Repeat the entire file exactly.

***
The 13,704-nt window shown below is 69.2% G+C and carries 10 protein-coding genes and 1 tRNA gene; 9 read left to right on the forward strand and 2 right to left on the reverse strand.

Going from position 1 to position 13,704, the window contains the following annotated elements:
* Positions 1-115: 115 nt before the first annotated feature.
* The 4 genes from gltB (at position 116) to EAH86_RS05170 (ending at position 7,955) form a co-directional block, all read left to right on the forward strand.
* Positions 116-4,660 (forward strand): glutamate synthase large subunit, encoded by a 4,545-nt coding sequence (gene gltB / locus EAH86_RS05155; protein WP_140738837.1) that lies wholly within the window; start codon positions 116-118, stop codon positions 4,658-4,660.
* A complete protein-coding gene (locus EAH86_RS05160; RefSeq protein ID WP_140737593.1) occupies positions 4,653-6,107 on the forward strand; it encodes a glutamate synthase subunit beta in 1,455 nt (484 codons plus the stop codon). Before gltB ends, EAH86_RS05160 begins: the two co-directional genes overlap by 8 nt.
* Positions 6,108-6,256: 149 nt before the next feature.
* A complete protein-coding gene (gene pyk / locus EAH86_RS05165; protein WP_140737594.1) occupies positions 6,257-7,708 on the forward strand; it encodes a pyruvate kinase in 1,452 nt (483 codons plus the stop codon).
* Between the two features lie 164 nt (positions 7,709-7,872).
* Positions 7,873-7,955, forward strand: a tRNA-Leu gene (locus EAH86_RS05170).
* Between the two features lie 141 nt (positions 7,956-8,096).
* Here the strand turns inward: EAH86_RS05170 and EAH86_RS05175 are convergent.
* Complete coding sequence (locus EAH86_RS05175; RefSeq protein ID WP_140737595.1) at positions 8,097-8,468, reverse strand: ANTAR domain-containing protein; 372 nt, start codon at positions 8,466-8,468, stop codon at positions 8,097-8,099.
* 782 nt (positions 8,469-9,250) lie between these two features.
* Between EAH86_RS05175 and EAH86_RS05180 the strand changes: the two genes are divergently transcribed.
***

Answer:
The 13,704-nt window shown below is 69.2% G+C and carries 10 protein-coding genes and 1 tRNA gene; 9 read left to right on the forward strand and 2 right to left on the reverse strand.

Going from position 1 to position 13,704, the window contains the following annotated elements:
* Positions 1-115: 115 nt before the first annotated feature.
* The 4 genes from gltB (at position 116) to EAH86_RS05170 (ending at position 7,955) form a co-directional block, all read left to right on the forward strand.
* Positions 116-4,660 (forward strand): glutamate synthase large subunit, encoded by a 4,545-nt coding sequence (gene gltB / locus EAH86_RS05155; protein WP_140738837.1) that lies wholly within the window; start codon positions 116-118, stop codon positions 4,658-4,660.
* A complete protein-coding gene (locus EAH86_RS05160; RefSeq protein ID WP_140737593.1) occupies positions 4,653-6,107 on the forward strand; it encodes a glutamate synthase subunit beta in 1,455 nt (484 codons plus the stop codon). Before gltB ends, EAH86_RS05160 begins: the two co-directional genes overlap by 8 nt.
* Positions 6,108-6,256: 149 nt before the next feature.
* A complete protein-coding gene (gene pyk / locus EAH86_RS05165; protein WP_140737594.1) occupies positions 6,257-7,708 on the forward strand; it encodes a pyruvate kinase in 1,452 nt (483 codons plus the stop codon).
* Between the two features lie 164 nt (positions 7,709-7,872).
* Positions 7,873-7,955, forward strand: a tRNA-Leu gene (locus EAH86_RS05170).
* Between the two features lie 141 nt (positions 7,956-8,096).
* Here the strand turns inward: EAH86_RS05170 and EAH86_RS05175 are convergent.
* Complete coding sequence (locus EAH86_RS05175; RefSeq protein ID WP_140737595.1) at positions 8,097-8,468, reverse strand: ANTAR domain-containing protein; 372 nt, start codon at positions 8,466-8,468, stop codon at positions 8,097-8,099.
* 782 nt (positions 8,469-9,250) lie between these two features.
* Between EAH86_RS05175 and EAH86_RS05180 the strand changes: the two genes are divergently transcribed.